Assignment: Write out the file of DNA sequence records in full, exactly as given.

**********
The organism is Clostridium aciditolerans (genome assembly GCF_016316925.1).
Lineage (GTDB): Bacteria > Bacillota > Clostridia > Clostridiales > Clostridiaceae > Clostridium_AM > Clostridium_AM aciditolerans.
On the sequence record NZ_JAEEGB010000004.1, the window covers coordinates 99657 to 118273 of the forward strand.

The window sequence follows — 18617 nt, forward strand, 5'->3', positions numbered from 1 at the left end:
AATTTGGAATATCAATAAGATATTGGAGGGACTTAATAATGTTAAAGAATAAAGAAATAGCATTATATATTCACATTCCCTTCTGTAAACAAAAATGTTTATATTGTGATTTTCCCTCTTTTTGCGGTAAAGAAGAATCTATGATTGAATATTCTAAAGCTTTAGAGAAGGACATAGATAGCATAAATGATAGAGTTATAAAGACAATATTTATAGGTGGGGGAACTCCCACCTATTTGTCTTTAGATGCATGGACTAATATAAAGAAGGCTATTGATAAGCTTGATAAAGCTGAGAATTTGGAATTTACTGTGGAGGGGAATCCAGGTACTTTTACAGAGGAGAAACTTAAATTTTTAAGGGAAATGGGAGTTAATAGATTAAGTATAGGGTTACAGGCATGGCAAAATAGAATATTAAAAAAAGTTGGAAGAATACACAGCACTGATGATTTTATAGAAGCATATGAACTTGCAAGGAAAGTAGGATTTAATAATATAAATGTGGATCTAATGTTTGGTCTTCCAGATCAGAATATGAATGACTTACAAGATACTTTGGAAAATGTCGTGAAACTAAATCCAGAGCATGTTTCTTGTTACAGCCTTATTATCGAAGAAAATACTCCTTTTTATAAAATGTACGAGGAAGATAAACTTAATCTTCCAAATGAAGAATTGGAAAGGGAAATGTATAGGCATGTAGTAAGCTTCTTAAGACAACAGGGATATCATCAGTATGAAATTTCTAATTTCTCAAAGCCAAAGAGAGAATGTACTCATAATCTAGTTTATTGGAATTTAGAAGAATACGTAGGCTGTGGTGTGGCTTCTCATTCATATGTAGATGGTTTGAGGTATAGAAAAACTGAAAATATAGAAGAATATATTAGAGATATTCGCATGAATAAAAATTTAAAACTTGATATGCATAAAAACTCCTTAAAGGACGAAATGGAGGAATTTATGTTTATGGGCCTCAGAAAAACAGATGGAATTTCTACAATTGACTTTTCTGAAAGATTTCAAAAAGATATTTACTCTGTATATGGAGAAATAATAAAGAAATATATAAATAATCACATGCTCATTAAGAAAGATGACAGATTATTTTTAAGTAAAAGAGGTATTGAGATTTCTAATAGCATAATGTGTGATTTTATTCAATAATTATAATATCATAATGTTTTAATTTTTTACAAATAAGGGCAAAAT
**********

The organism is Clostridium aciditolerans (genome assembly GCF_016316925.1).
Lineage (GTDB): Bacteria > Bacillota > Clostridia > Clostridiales > Clostridiaceae > Clostridium_AM > Clostridium_AM aciditolerans.
On the sequence record NZ_JAEEGB010000004.1, the window covers coordinates 99657 to 118273 of the forward strand.

The window sequence follows — 18617 nt, forward strand, 5'->3', positions numbered from 1 at the left end:
AATTTGGAATATCAATAAGATATTGGAGGGACTTAATAATGTTAAAGAATAAAGAAATAGCATTATATATTCACATTCCCTTCTGTAAACAAAAATGTTTATATTGTGATTTTCCCTCTTTTTGCGGTAAAGAAGAATCTATGATTGAATATTCTAAAGCTTTAGAGAAGGACATAGATAGCATAAATGATAGAGTTATAAAGACAATATTTATAGGTGGGGGAACTCCCACCTATTTGTCTTTAGATGCATGGACTAATATAAAGAAGGCTATTGATAAGCTTGATAAAGCTGAGAATTTGGAATTTACTGTGGAGGGGAATCCAGGTACTTTTACAGAGGAGAAACTTAAATTTTTAAGGGAAATGGGAGTTAATAGATTAAGTATAGGGTTACAGGCATGGCAAAATAGAATATTAAAAAAAGTTGGAAGAATACACAGCACTGATGATTTTATAGAAGCATATGAACTTGCAAGGAAAGTAGGATTTAATAATATAAATGTGGATCTAATGTTTGGTCTTCCAGATCAGAATATGAATGACTTACAAGATACTTTGGAAAATGTCGTGAAACTAAATCCAGAGCATGTTTCTTGTTACAGCCTTATTATCGAAGAAAATACTCCTTTTTATAAAATGTACGAGGAAGATAAACTTAATCTTCCAAATGAAGAATTGGAAAGGGAAATGTATAGGCATGTAGTAAGCTTCTTAAGACAACAGGGATATCATCAGTATGAAATTTCTAATTTCTCAAAGCCAAAGAGAGAATGTACTCATAATCTAGTTTATTGGAATTTAGAAGAATACGTAGGCTGTGGTGTGGCTTCTCATTCATATGTAGATGGTTTGAGGTATAGAAAAACTGAAAATATAGAAGAATATATTAGAGATATTCGCATGAATAAAAATTTAAAACTTGATATGCATAAAAACTCCTTAAAGGACGAAATGGAGGAATTTATGTTTATGGGCCTCAGAAAAACAGATGGAATTTCTACAATTGACTTTTCTGAAAGATTTCAAAAAGATATTTACTCTGTATATGGAGAAATAATAAAGAAATATATAAATAATCACATGCTCATTAAGAAAGATGACAGATTATTTTTAAGTAAAAGAGGTATTGAGATTTCTAATAGCATAATGTGTGATTTTATTCAATAATTATAATATCATAATGTTTTAATTTTTTACAAATAAGGGCAAAAT